Heavy salts are not recommended for use on concrete driveways due to their corrosive nature. For adding traction and reducing slipperiness, consider using kitty litter, mulch, or table salt.

Shoveling

Chemicals aren't for everyone, and they're certainly not the most eco-friendly option. If you're one who doesn't mind spending loads of time with the cold winter air on your face, and if there's not TOO much snow, then shoveling may be a good snow removal solution for you.  

For optimal driveway health, be sure to use a plastic shovel, as those with a metal head could well end up damaging the driveway.

Snow Blower

Not only is this method effective and quicker than shoveling, but you also get to have exorbitant amounts of fun with your fancy new gadget. The drawback of this option is that you may still need to shovel some of the snow, as the parts close to the driveway may have already bonded with the concrete. Another drawback: snow blowers aren't cheap and they're certainly not small – you'll need to have a place to store your snow blower (and you may need to shovel your way to get there!), and you'll need to make sure you have fresh gasoline on-hand. Gas that's less than one month old is ideal.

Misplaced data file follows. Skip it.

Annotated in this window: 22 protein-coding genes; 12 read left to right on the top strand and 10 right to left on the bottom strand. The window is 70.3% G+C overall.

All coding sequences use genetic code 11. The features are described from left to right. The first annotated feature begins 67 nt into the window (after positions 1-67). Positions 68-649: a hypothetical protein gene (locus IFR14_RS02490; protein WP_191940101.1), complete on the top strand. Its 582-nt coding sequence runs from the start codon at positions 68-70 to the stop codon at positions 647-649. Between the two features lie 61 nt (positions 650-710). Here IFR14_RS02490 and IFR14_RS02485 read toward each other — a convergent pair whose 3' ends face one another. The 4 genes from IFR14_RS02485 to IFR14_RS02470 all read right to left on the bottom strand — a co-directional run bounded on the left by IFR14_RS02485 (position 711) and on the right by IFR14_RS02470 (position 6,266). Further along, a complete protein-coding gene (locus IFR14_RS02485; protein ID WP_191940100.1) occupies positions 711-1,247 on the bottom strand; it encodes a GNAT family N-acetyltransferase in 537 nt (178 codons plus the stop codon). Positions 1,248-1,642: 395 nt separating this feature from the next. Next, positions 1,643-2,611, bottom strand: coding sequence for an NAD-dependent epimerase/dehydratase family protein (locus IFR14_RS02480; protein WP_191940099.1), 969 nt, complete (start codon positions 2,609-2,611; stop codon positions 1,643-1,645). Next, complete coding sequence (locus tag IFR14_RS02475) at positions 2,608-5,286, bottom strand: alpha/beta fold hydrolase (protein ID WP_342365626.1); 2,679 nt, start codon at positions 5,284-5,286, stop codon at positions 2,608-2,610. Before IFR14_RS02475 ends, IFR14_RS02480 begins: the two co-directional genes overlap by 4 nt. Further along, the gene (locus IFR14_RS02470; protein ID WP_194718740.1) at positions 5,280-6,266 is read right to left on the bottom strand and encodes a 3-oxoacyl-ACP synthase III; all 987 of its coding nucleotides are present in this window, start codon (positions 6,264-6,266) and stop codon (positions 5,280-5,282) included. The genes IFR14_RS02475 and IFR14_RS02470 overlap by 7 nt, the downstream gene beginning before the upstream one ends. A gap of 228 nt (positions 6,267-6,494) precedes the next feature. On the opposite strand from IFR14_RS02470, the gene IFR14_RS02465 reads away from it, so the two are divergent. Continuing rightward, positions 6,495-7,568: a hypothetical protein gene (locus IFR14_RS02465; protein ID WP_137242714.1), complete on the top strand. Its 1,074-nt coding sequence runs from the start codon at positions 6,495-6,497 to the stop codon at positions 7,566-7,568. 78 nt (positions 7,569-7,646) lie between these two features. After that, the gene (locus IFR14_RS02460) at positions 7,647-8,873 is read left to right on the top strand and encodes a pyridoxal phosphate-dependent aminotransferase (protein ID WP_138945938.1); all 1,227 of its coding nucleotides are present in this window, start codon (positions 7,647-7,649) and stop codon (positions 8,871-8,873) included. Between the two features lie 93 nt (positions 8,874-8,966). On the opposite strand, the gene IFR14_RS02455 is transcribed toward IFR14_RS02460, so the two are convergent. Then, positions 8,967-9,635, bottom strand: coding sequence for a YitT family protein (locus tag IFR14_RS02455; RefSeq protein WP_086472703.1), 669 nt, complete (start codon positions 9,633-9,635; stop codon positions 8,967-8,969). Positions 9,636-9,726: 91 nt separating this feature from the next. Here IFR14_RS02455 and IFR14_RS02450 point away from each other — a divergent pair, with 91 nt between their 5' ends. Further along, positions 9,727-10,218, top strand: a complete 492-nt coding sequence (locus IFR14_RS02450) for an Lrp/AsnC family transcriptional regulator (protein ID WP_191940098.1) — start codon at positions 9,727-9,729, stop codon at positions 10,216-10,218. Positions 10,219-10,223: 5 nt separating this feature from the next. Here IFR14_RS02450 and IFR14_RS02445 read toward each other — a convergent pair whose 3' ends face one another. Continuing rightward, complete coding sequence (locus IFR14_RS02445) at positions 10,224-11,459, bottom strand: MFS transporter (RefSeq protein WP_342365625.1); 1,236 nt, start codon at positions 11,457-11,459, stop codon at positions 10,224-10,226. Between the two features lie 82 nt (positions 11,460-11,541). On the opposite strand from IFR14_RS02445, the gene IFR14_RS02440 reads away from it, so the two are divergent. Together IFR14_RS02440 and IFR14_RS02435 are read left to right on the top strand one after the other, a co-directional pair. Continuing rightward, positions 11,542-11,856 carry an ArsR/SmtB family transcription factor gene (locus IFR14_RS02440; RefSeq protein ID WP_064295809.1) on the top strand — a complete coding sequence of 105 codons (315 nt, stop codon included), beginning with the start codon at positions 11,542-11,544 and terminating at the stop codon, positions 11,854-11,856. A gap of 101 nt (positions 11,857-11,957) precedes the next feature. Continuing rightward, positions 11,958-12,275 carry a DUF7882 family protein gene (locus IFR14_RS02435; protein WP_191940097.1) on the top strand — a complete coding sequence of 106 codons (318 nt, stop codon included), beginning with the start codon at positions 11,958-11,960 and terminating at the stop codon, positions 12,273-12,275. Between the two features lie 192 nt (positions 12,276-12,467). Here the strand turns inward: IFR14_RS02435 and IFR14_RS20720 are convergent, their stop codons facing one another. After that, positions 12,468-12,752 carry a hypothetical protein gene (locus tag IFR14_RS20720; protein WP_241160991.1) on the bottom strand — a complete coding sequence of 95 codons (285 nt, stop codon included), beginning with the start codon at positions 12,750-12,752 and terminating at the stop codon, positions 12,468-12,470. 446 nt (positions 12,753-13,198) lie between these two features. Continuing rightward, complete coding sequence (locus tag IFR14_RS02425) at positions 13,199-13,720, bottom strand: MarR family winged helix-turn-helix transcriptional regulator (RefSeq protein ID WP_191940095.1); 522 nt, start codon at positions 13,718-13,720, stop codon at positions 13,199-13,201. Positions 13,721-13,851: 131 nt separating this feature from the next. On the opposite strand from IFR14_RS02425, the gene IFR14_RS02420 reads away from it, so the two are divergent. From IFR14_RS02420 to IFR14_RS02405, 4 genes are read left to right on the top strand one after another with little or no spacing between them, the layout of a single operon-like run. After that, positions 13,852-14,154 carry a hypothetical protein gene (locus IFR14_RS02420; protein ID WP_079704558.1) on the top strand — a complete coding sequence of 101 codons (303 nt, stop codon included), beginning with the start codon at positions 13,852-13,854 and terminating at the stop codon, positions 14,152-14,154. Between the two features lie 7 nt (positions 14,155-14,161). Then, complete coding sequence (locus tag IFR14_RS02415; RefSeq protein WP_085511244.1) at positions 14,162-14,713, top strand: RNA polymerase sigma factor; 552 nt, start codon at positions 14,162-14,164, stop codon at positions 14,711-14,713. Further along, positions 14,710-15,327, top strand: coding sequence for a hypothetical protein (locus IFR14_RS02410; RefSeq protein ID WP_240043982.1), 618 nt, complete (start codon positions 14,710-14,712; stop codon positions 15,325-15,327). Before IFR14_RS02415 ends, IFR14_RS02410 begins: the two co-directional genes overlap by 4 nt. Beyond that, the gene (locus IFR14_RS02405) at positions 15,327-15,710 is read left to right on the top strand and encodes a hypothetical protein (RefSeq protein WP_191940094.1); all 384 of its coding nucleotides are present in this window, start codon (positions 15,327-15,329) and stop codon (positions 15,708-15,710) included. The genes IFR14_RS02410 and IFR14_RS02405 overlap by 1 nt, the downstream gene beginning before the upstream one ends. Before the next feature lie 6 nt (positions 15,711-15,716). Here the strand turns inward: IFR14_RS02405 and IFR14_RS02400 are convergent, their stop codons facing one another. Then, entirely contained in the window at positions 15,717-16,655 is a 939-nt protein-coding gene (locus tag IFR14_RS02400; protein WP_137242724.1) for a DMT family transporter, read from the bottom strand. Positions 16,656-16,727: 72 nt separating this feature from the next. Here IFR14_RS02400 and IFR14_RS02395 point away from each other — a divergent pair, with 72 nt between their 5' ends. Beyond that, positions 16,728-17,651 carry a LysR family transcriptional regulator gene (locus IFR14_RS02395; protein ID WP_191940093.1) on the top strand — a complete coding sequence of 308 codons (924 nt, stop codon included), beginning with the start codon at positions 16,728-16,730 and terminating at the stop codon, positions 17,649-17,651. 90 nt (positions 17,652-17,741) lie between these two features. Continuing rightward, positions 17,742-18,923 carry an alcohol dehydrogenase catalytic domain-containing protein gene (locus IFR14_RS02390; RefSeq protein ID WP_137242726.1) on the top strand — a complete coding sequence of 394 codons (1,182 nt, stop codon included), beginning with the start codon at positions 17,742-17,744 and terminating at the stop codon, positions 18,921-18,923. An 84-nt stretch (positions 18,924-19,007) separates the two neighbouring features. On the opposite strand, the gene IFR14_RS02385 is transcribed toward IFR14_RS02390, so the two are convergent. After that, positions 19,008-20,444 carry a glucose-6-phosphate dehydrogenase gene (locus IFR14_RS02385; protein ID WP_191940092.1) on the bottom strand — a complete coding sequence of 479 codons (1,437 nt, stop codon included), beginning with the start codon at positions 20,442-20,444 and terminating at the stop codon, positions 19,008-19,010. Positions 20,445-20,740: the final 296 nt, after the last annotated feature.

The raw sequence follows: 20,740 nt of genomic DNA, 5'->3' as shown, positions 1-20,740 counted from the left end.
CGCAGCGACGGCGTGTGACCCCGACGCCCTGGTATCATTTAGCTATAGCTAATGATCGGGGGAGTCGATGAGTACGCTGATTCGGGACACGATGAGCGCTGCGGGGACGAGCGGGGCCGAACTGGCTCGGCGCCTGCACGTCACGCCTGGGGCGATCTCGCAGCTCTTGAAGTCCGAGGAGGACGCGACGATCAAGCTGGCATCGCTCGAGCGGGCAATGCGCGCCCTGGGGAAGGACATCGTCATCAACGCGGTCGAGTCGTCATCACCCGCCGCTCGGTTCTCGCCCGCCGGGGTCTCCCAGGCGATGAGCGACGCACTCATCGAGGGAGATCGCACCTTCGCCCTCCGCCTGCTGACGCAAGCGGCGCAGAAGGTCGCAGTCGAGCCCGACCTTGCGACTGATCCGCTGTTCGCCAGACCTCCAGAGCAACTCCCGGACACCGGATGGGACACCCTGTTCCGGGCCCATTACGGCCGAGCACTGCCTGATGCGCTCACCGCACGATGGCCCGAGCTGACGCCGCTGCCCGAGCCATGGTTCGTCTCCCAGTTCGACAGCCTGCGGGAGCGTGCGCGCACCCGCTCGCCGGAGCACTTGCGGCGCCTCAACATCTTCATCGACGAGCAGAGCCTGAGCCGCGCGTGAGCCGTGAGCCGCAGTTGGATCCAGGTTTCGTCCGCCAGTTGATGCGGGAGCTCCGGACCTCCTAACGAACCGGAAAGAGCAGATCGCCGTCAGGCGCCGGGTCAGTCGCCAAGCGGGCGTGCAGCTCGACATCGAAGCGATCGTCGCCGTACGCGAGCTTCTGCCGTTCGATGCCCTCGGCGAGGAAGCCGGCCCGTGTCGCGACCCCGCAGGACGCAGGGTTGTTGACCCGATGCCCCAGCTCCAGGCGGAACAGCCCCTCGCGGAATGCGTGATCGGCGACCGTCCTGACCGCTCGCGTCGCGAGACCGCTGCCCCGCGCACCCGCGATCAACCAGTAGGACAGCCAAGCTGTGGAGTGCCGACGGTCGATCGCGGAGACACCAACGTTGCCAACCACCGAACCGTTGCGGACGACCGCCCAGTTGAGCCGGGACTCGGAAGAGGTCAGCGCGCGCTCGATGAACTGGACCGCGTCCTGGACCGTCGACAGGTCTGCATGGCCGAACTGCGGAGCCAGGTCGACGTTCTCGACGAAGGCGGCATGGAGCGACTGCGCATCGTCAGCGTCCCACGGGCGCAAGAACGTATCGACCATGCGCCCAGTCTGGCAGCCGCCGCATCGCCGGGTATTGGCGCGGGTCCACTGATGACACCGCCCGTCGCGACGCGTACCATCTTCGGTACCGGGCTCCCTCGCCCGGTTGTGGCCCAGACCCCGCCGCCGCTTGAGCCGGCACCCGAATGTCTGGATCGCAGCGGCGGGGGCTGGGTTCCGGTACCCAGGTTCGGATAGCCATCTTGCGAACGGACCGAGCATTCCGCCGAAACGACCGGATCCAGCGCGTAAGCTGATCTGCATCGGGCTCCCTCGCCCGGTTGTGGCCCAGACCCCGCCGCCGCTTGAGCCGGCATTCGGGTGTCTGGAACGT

Radiant Heat/Heated Driveways

Here's an incredibly effective option for those non-hardy people who don’t wish to face the snow head-on. Installing in ground radiant heat, your heated driveway will allow you to watch the snow disappear as it falls from the warmth and comfort of your living room. Simply flick a switch and watch the snow melt before your eyes, as your heated driveway gets into action.

This method is generally the most expensive, so would only be of use should your home be situated in an area likely to be affected on a regular basis by snow.

A Word About Heated Mats:

Unlike the heated driveway, which requires an expensive installation process, heated mats are a far cheaper option. Still utilizing electricity, you simply need to place the mats on your concrete driveway before the snow arrives.

The mats use water-tight connector cables, which can be interconnected to make a continuous walkway from your house to the street or to your driveway – all plugged into a power source with a single plug. For continuous coverage, you can use Residential Snow-Melting Walkway Mats with the Residential Snow-Melting Stair Mat with the Industrial Walkway Snow-Melting Mat (residential walkway and stair mats are for foot traffic only, while industrial walkway mats may be driven upon).

These mats cost a fraction of what in ground radiant heating cost, and require zero effort compared to the options above. Turn the mats on when a snowstorm begins, and then turn them off when the snowfall has stopped. There's also an option to use an energy efficient snow sensor or thermostat that will automatically turn on and off the mats, thereby conserving your electricity and further reducing your physical efforts You can roll up the mats and store them during non-snowy seasons. To learn more about the mats download our Ultimate Guide to Snow Melting Mats here.